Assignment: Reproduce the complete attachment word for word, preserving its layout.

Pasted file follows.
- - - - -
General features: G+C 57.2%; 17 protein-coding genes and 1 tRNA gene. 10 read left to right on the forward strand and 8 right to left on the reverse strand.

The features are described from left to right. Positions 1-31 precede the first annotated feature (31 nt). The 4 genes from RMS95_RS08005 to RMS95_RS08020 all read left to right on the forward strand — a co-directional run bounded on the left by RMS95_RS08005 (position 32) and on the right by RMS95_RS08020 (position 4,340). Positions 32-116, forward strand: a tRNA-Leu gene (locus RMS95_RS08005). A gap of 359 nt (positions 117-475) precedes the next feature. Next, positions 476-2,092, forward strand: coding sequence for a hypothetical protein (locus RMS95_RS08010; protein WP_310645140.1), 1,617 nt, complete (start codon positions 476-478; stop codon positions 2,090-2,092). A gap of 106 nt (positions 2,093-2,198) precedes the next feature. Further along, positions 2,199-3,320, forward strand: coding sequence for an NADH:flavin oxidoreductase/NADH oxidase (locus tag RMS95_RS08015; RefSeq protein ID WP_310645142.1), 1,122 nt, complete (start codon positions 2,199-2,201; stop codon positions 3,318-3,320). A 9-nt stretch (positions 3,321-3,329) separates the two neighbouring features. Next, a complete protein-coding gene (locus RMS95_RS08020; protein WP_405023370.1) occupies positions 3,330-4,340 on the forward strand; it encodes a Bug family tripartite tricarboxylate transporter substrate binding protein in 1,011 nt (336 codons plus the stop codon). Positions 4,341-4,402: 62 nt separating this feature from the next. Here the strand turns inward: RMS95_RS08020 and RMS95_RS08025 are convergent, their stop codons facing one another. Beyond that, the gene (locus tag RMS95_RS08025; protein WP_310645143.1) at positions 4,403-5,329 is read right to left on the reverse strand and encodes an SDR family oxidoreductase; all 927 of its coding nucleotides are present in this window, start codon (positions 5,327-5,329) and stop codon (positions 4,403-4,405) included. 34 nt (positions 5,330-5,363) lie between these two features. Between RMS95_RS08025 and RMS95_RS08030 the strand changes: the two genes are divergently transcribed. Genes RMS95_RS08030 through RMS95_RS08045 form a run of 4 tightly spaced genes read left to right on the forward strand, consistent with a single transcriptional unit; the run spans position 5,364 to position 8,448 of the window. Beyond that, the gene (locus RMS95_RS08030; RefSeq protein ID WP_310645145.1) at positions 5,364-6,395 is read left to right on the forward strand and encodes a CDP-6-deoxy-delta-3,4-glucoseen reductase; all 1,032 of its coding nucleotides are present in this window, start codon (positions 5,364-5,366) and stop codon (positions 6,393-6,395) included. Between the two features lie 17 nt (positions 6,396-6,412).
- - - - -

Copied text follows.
General features: G+C 57.2%; 17 protein-coding genes and 1 tRNA gene. 10 read left to right on the forward strand and 8 right to left on the reverse strand.

The features are described from left to right. Positions 1-31 precede the first annotated feature (31 nt). The 4 genes from RMS95_RS08005 to RMS95_RS08020 all read left to right on the forward strand — a co-directional run bounded on the left by RMS95_RS08005 (position 32) and on the right by RMS95_RS08020 (position 4,340). Positions 32-116, forward strand: a tRNA-Leu gene (locus RMS95_RS08005). A gap of 359 nt (positions 117-475) precedes the next feature. Next, positions 476-2,092, forward strand: coding sequence for a hypothetical protein (locus RMS95_RS08010; protein WP_310645140.1), 1,617 nt, complete (start codon positions 476-478; stop codon positions 2,090-2,092). A gap of 106 nt (positions 2,093-2,198) precedes the next feature. Further along, positions 2,199-3,320, forward strand: coding sequence for an NADH:flavin oxidoreductase/NADH oxidase (locus tag RMS95_RS08015; RefSeq protein ID WP_310645142.1), 1,122 nt, complete (start codon positions 2,199-2,201; stop codon positions 3,318-3,320). A 9-nt stretch (positions 3,321-3,329) separates the two neighbouring features. Next, a complete protein-coding gene (locus RMS95_RS08020; protein WP_405023370.1) occupies positions 3,330-4,340 on the forward strand; it encodes a Bug family tripartite tricarboxylate transporter substrate binding protein in 1,011 nt (336 codons plus the stop codon). Positions 4,341-4,402: 62 nt separating this feature from the next. Here the strand turns inward: RMS95_RS08020 and RMS95_RS08025 are convergent, their stop codons facing one another. Beyond that, the gene (locus tag RMS95_RS08025; protein WP_310645143.1) at positions 4,403-5,329 is read right to left on the reverse strand and encodes an SDR family oxidoreductase; all 927 of its coding nucleotides are present in this window, start codon (positions 5,327-5,329) and stop codon (positions 4,403-4,405) included. 34 nt (positions 5,330-5,363) lie between these two features. Between RMS95_RS08025 and RMS95_RS08030 the strand changes: the two genes are divergently transcribed. Genes RMS95_RS08030 through RMS95_RS08045 form a run of 4 tightly spaced genes read left to right on the forward strand, consistent with a single transcriptional unit; the run spans position 5,364 to position 8,448 of the window. Beyond that, the gene (locus RMS95_RS08030; RefSeq protein ID WP_310645145.1) at positions 5,364-6,395 is read left to right on the forward strand and encodes a CDP-6-deoxy-delta-3,4-glucoseen reductase; all 1,032 of its coding nucleotides are present in this window, start codon (positions 5,364-5,366) and stop codon (positions 6,393-6,395) included. Between the two features lie 17 nt (positions 6,396-6,412).